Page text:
Emma Thompson reveals real heartbreak behind her iconic Love Actually scene

It is easily one of the most powerful movie scenes of all time.

You know the one we're talking about ...

The moment when Karen, played by Emma Thompson, sobs uncontrollably after she discovers that her husband has bought jewellery for another woman and realises he is cheating on her.

Well, it turns out Thompson was so convincing in the 2003 film, Love Actually, because of her own personal experience – having her heart "very badly broken" by first husband Kenneth Branagh.

Once the golden couple of British cinema, dubbed Ken and Em, they split after eight years together when he began an affair with Helena Bonham Carter.

"That scene where my character is standing by the bed crying is so well known because it's something everyone's been through," she said.

"I had my heart very badly broken by Ken. So I knew what it was like to find the necklace that wasn't meant for me.

"Well it wasn't exactly that, but we've all been through it."

Thompson and Branagh, now 58, fell in love when they starred as newlyweds in the BBC drama Fortunes of War in 1987.

They married two years later and appeared together in films including Peter's Friends, Dead Again and Much Ado About Nothing.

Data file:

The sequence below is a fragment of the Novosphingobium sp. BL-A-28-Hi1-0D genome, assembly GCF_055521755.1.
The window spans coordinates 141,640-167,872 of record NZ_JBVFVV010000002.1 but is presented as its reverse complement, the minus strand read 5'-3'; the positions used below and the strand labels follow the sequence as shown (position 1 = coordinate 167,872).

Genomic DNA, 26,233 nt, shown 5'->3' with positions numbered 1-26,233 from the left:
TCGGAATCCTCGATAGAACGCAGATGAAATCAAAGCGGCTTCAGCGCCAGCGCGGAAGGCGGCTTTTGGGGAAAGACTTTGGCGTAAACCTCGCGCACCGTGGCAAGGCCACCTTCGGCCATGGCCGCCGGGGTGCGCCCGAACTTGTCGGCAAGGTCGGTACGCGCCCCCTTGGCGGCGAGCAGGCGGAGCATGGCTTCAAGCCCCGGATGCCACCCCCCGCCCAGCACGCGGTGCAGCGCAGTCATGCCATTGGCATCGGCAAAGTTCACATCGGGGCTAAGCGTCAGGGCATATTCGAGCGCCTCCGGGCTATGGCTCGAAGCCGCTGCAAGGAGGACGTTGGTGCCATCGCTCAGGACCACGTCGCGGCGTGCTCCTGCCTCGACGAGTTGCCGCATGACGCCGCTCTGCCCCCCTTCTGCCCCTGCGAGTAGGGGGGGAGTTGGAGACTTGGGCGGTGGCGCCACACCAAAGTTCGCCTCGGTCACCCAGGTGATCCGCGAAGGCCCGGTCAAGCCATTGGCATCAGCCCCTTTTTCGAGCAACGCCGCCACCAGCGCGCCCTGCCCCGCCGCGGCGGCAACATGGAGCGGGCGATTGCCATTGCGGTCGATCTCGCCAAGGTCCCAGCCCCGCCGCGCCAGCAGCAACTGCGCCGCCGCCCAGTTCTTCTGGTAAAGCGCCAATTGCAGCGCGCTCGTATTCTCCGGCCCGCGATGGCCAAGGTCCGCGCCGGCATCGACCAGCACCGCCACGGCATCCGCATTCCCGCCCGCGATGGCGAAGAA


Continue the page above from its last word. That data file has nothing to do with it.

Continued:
Kenneth Branagh and Emma Thompson at their wedding in 1989 in London, England. Photo / Getty Kenneth Branagh and Emma Thompson at their wedding in 1989 in London, England. Photo / Getty

Branagh and Bonham Carter, who is seven years younger than Thompson, are said to have started an affair in 1994 while filming Mary Shelley's Frankenstein.

The following year, Thompson and Branagh filed for divorce, claiming hectic work schedules had led to the breakdown of the relationship. Branagh and Bonham Carter dated until 1999.

Thompson married actor Greg Wise, with whom she has two children, in 2003.

In 2013, Thompson revealed that she had "made peace" with Bonham Carter.

Discussing Branagh's infidelity, she told The Sunday Times: "I've had so much bloody practice at crying in a bedroom, then having to go out and be cheerful, gathering up the pieces of my heart and putting them in a drawer."

"That is ... all blood under the bridge. You can't hold on to anything like that. I just think ... pfft."

"It's pointless. I haven't got the energy for it.. Helena and I made our peace years and years ago ... she's a wonderful woman."